It may not be a return of the “Pink Tide,” but the region’s left has been showing signs of a revival. Perhaps more than questions of right and left, though, what most characterizes South America today is a sense of instability and democratic fragility. What’s next for the continent?
As temperatures rise due to global warming, it’s all too easy to see the policy worlds of climate and health as separate and even competing sectors. But climate and health cannot be separated from each other. Only by bringing together sharp political and research minds in both sectors will we be able to weather the storms ahead.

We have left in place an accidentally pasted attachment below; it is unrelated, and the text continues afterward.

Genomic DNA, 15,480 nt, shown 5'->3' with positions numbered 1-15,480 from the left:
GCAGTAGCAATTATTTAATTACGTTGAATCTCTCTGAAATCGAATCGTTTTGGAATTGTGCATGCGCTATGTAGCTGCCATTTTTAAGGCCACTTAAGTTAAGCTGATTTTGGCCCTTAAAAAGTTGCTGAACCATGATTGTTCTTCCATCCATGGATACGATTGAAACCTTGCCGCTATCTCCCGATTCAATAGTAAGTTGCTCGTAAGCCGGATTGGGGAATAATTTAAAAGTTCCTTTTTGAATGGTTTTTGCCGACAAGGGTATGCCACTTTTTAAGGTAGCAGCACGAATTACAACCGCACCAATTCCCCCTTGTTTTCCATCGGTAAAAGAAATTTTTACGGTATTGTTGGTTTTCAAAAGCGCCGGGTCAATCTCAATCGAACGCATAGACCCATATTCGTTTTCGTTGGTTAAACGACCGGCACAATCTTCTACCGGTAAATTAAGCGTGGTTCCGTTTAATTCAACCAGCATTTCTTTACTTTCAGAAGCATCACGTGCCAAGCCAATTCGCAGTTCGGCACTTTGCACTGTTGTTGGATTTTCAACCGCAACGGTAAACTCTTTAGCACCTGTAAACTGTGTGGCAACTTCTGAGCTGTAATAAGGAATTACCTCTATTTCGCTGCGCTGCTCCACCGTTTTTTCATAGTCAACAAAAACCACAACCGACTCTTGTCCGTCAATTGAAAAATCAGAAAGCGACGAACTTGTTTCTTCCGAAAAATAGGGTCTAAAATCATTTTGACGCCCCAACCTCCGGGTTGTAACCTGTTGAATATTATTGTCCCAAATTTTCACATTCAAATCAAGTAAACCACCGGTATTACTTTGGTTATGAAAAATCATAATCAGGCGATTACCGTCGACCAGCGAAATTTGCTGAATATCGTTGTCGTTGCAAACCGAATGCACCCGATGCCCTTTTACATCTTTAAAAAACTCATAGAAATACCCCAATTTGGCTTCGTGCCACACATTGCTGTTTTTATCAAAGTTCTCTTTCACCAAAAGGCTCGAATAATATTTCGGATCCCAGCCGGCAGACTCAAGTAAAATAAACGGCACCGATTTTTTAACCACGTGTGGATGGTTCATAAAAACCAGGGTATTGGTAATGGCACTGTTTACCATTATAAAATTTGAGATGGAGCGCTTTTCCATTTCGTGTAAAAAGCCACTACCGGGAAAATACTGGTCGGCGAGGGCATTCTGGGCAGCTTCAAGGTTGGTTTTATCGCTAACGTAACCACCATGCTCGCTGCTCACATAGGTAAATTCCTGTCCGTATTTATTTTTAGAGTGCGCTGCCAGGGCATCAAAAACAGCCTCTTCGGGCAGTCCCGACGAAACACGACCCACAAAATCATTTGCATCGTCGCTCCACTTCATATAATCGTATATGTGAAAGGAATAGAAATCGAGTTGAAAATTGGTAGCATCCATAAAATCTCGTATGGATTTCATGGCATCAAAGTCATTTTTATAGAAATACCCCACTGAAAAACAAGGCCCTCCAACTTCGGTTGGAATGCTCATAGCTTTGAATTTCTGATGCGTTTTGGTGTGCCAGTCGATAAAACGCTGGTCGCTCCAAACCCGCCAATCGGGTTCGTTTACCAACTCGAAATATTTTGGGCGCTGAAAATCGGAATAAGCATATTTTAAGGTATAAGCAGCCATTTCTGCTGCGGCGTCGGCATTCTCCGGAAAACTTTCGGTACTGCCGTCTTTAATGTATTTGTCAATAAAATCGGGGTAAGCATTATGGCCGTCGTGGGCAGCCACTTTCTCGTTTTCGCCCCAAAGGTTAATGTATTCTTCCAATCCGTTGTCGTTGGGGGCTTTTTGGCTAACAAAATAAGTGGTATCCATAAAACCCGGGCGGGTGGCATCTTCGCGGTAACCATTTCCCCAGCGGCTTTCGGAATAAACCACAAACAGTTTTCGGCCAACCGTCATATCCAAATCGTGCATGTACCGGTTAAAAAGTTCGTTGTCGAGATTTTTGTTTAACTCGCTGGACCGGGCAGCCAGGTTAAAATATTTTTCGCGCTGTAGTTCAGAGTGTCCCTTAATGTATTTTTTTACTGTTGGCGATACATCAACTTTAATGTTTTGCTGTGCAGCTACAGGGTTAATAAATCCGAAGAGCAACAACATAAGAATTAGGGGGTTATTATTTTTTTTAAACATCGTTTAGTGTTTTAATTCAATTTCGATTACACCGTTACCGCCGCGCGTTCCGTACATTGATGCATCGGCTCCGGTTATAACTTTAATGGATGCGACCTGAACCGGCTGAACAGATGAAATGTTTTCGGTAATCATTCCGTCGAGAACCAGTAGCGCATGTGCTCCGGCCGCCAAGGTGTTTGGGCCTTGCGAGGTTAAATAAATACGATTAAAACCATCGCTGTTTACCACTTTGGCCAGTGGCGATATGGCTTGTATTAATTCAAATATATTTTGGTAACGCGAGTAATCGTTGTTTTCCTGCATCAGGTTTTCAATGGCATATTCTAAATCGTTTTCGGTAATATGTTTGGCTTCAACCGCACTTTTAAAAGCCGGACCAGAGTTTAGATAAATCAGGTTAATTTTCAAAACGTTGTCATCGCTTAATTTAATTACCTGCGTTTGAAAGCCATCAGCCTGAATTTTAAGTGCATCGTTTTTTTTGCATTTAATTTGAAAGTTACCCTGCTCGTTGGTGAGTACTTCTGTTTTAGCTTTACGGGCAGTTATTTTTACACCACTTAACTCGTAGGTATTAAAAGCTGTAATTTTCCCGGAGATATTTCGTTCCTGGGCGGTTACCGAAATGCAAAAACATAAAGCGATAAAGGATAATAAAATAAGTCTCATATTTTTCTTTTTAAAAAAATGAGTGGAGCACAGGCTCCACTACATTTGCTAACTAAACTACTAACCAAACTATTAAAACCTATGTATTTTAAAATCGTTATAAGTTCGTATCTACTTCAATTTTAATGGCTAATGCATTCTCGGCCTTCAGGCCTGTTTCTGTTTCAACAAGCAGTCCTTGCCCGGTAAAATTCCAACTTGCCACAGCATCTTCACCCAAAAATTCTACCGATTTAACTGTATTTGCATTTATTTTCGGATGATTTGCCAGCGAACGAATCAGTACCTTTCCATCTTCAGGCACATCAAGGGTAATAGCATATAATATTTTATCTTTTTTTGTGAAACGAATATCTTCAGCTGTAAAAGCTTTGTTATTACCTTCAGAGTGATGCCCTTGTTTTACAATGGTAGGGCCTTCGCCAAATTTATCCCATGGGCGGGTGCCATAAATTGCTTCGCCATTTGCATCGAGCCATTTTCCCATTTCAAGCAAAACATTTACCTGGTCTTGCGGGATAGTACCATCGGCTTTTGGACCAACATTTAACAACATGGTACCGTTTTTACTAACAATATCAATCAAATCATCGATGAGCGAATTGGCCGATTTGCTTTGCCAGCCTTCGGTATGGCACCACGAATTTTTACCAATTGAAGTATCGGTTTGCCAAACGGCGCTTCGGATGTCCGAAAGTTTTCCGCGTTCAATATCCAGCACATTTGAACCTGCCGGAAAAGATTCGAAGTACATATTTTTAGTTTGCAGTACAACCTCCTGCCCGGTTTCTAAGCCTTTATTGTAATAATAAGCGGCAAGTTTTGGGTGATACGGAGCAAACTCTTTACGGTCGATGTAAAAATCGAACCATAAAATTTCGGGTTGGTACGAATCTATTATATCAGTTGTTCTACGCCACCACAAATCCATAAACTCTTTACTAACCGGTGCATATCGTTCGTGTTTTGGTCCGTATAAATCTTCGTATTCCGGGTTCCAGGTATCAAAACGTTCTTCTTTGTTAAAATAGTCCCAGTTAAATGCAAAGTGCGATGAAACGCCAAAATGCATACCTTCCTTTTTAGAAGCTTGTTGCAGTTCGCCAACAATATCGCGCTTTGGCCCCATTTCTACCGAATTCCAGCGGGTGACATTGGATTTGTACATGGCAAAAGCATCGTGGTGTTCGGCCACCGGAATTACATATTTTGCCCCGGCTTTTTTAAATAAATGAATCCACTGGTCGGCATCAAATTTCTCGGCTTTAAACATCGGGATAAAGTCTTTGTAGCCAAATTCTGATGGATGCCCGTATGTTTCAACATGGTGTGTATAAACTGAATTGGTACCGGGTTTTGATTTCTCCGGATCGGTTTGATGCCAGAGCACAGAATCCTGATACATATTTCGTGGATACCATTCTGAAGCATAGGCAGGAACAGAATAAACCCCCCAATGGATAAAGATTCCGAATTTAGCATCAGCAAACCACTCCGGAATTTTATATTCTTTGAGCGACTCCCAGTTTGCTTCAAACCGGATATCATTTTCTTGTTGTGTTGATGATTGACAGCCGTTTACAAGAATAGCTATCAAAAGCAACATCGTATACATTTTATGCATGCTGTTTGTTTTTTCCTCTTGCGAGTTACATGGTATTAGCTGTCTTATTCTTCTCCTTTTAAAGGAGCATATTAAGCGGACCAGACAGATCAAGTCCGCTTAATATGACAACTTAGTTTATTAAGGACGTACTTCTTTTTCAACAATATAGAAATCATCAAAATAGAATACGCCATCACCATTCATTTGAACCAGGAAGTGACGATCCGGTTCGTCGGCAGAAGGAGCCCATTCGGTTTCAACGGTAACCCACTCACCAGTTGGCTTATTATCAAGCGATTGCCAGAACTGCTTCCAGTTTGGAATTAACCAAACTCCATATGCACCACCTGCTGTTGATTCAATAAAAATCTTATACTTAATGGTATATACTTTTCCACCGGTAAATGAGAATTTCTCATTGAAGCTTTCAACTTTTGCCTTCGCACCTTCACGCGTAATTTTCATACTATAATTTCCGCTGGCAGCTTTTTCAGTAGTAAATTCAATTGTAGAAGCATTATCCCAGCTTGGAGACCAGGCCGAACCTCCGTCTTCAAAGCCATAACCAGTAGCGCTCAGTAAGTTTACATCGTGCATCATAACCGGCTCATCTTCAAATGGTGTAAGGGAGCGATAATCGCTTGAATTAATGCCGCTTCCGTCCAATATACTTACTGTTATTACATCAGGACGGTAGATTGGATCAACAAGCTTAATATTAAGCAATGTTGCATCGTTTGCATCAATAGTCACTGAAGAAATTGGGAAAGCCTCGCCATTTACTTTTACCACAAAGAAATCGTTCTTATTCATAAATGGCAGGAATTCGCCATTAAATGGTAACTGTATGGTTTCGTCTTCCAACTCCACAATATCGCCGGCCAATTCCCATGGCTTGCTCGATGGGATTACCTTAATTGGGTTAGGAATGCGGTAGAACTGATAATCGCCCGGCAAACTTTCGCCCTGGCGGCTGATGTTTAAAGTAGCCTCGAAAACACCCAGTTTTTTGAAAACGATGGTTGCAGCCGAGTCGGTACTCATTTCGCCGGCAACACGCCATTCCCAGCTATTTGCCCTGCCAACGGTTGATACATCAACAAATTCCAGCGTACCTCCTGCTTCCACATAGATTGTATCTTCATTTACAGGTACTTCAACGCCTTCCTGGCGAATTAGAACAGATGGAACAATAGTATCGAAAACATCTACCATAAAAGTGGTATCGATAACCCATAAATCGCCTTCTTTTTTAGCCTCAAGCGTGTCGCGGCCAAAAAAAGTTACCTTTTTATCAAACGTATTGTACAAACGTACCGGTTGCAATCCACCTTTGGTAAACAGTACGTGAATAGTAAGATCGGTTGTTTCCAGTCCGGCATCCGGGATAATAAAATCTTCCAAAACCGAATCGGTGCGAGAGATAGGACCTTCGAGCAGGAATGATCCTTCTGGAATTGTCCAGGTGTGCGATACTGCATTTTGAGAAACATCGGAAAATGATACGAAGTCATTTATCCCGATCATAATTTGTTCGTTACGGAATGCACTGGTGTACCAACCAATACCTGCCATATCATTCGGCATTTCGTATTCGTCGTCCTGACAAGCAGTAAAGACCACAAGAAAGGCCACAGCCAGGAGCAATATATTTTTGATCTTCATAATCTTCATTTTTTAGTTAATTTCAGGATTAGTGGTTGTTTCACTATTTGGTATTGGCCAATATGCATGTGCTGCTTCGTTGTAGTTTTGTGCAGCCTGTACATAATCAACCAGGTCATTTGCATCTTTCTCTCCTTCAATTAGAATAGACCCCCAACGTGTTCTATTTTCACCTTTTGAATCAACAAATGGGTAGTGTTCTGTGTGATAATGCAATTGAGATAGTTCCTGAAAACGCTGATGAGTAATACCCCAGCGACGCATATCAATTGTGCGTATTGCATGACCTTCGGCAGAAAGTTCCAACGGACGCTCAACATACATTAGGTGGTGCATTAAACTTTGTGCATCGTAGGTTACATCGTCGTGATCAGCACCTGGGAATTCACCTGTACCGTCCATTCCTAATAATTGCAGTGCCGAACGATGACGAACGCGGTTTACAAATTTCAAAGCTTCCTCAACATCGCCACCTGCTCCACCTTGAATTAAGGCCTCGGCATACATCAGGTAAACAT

Depictions of Niger, Sudan and other African states as mere backdrops to geopolitical conflicts between distant outsiders neglect the role played by regional institutions, neighboring states and nonstate actors, while distracting from wider regional trends that will ultimately have a global impact of their own.